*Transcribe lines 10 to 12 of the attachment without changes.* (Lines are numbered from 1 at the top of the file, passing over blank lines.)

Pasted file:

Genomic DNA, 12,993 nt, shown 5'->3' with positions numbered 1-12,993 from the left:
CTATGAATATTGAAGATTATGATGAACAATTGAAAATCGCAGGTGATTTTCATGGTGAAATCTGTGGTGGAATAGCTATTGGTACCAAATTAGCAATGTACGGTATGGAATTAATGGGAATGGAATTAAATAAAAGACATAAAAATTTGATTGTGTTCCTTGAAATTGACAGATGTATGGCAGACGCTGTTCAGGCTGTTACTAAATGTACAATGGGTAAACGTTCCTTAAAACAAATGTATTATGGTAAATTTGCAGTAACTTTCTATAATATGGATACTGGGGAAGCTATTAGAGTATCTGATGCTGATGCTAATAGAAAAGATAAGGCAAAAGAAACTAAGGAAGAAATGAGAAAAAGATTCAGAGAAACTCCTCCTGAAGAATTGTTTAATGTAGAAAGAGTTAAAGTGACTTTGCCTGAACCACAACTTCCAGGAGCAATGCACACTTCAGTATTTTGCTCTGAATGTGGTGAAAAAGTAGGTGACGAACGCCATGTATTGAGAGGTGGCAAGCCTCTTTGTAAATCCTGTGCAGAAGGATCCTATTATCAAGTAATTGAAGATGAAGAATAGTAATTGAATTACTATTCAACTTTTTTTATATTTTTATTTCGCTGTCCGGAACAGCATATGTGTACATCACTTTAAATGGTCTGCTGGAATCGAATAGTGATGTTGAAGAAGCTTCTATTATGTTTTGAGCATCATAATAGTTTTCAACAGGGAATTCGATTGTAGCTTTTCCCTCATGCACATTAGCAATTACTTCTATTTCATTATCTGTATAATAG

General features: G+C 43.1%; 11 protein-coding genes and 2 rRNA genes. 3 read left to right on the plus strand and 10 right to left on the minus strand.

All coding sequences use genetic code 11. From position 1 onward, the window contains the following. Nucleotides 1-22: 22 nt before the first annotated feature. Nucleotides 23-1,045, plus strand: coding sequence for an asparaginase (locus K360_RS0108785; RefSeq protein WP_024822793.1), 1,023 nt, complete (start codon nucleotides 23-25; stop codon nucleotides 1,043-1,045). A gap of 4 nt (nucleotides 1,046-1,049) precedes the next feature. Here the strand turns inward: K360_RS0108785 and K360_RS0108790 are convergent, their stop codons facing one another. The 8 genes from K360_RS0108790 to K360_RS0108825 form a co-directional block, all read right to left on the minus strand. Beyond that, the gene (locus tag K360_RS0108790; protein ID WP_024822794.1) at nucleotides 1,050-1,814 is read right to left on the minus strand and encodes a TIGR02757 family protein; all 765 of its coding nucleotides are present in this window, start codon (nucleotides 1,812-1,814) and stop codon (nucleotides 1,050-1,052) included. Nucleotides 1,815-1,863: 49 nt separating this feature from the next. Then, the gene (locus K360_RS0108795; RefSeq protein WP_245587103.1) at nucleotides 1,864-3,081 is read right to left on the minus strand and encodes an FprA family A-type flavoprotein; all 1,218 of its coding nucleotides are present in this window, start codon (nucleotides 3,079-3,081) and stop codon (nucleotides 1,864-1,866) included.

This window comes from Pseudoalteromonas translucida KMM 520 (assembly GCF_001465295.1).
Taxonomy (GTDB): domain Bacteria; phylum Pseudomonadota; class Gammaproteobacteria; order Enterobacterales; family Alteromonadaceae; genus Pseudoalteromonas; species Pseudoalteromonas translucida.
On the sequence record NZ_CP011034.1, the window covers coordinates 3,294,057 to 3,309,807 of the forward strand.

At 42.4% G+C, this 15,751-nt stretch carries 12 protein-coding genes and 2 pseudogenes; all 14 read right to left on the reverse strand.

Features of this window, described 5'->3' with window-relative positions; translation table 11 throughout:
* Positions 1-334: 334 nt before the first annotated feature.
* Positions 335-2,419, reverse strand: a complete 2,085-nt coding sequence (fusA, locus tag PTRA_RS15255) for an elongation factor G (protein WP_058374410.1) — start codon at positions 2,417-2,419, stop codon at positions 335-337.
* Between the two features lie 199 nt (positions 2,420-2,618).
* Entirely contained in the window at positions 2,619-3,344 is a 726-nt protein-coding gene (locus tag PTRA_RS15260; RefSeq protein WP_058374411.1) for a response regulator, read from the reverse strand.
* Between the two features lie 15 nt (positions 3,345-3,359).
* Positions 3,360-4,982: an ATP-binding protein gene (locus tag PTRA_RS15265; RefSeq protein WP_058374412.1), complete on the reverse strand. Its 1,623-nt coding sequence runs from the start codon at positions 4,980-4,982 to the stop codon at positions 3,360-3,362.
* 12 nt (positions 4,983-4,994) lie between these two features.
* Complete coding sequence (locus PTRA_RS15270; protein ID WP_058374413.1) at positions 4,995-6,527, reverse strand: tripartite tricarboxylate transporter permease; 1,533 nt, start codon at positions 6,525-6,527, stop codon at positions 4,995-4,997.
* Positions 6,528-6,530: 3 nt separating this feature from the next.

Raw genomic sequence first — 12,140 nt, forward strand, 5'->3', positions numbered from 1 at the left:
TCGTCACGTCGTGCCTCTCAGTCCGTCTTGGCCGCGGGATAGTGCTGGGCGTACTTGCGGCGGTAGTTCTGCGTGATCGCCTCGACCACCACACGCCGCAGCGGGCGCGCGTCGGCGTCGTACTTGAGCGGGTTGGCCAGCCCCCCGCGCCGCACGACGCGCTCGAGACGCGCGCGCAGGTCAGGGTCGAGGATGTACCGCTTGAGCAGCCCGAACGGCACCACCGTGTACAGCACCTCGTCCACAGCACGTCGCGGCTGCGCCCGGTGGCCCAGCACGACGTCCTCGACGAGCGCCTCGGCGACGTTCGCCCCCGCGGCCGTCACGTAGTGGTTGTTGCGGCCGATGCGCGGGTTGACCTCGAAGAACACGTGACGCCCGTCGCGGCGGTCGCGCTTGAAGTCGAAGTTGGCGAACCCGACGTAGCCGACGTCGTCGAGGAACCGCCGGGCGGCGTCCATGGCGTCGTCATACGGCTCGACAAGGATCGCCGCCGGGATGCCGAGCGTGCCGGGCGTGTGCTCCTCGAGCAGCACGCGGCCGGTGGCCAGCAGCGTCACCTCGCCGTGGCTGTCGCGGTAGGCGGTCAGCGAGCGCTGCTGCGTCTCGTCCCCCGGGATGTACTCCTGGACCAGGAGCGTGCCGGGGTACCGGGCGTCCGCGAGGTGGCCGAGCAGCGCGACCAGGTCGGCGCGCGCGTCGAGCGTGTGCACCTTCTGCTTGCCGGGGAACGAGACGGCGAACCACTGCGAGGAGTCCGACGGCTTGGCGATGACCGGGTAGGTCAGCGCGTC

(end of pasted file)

* Positions 1-334: 334 nt before the first annotated feature.
* Positions 335-2,419, reverse strand: a complete 2,085-nt coding sequence (fusA, locus tag PTRA_RS15255) for an elongation factor G (protein WP_058374410.1) — start codon at positions 2,417-2,419, stop codon at positions 335-337.
* Between the two features lie 199 nt (positions 2,420-2,618).